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Hiroshi Senju

Japanese-born painter Hiroshi Senju is noted worldwide for his sublime waterfall and cliff images, which are often monumental in scale. He combines a minimalist visual language rooted in Abstract Expressionism with ancient painting techniques unique to Japan.

Senju is widely recognized as one of the few contemporary masters of the thousand-year-old nihonga style of painting, using pigments made from minerals, ground stone, shell and corals suspended in animal-hide glue. Evoking a deep sense of calm, his waterfalls, which he creates with incredible delicacy by pouring paint onto mulberry paper on board, conjure not only the appearance of rushing water, but its sound, smell and feel.

Hiroshi Senju was the first Asian artist to receive an Honorable Mention Award at the Venice Biennale (1995), and has participated in numerous exhibitions including the Beauty Project in 1996 at the Museum of Contemporary Art, London; The New Way of Tea, curated by Alexandra Munroe, at the Japan Society and the Asia Society in New York in 2002; Paintings on Fusuma at the Tokyo National Museum in 2003; and Frontiers Reimagined, a Collateral Event of the Venice Biennale curated and organized by Sundaram Tagore, in 2015.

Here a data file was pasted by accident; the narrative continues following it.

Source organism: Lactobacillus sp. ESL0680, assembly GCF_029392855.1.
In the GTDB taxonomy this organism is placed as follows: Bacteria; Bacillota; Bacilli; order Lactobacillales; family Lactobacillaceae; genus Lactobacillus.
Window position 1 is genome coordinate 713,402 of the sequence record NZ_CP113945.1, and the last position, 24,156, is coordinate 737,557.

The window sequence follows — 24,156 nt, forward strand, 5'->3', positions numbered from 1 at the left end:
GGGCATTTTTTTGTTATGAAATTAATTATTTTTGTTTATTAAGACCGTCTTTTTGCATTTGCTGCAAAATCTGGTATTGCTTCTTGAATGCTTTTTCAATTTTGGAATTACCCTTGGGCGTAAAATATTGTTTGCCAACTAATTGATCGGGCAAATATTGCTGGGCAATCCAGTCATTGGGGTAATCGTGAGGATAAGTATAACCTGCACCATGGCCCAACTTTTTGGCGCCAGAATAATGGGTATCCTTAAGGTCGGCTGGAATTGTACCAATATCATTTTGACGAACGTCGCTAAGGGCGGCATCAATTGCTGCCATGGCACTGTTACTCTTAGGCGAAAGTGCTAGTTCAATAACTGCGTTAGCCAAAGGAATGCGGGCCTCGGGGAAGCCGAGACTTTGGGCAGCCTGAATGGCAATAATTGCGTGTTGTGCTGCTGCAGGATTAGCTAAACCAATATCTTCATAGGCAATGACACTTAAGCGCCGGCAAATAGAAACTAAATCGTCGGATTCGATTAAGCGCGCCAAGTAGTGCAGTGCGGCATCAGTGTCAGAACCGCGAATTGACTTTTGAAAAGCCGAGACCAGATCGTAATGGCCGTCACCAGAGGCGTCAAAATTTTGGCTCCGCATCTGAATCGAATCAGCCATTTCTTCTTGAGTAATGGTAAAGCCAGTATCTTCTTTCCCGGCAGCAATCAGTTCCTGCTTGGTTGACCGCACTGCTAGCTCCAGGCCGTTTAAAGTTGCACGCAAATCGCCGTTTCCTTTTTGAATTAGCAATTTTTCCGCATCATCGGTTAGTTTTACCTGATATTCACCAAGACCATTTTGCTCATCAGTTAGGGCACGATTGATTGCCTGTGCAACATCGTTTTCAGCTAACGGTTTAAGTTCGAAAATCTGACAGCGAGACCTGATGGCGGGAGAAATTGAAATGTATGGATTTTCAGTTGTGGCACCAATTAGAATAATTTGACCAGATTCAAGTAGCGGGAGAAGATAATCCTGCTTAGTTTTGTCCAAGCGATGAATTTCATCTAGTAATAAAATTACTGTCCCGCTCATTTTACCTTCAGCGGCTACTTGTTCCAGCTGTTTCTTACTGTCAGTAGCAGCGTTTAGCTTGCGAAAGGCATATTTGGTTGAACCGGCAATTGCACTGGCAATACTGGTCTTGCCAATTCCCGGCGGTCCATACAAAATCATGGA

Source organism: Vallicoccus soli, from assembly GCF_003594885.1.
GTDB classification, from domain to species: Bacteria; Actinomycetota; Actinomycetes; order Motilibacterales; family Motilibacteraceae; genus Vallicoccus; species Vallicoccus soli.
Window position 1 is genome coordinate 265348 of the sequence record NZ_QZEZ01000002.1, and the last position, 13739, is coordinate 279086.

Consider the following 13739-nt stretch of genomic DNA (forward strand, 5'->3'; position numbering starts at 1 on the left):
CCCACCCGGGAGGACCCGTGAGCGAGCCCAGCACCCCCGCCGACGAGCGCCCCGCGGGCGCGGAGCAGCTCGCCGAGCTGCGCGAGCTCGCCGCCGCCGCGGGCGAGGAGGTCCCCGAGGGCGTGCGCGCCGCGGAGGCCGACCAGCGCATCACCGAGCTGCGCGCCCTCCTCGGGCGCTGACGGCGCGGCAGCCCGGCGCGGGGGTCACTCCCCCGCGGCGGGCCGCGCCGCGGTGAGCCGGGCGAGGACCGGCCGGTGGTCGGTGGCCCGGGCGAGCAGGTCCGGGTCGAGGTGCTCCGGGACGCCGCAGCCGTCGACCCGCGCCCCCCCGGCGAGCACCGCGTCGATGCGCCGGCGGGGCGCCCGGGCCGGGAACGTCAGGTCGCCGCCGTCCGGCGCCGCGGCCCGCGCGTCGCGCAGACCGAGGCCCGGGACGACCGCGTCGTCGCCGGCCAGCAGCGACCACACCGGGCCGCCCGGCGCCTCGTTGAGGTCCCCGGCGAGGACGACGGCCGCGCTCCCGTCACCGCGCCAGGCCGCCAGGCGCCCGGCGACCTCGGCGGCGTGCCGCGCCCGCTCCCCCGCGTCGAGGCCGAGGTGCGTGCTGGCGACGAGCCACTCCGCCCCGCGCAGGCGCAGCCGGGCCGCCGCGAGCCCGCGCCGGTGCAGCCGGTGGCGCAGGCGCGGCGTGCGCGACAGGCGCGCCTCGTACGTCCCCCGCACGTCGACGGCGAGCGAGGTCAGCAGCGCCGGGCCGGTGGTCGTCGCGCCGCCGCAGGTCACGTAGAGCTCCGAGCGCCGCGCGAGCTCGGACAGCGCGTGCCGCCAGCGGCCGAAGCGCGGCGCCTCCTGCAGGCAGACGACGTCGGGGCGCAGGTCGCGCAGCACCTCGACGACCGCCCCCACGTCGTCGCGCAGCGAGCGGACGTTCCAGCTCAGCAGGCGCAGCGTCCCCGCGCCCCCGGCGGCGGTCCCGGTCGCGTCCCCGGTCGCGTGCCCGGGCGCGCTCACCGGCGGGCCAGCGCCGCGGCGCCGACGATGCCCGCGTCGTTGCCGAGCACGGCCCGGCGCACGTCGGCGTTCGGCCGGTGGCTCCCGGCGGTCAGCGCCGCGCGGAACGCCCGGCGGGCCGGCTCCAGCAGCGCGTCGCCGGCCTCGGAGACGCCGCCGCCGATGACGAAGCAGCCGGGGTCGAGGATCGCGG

Public installations include seventy-seven murals at Jukoin, a sub-temple of Daitokuji, a Zen Buddhist temple in Japan, and a large waterfall at Haneda Airport International Passenger Terminal in Tokyo. The Benesse Art Site of Naoshima Island also houses two large-scale installations.

Senju’s work is in the Brooklyn Museum, New York; the Museum of Contemporary Art, Los Angeles; the San Francisco Museum of Modern Art, California; The Museum of Modern Art, Toyama, Japan; the Yamatane Museum of Art, Tokyo; Tokyo University of the Arts; and the Kushiro Art Museum, Hokkaido, Japan. In 2009, Skira Editore published a monograph of his work titled Hiroshi Senju. The Hiroshi Senju Museum Karuizawa, designed by Ryue Nishizawa, opened in 2011 in Japan.

Born in Tokyo, 1958 | Lives and works in New York

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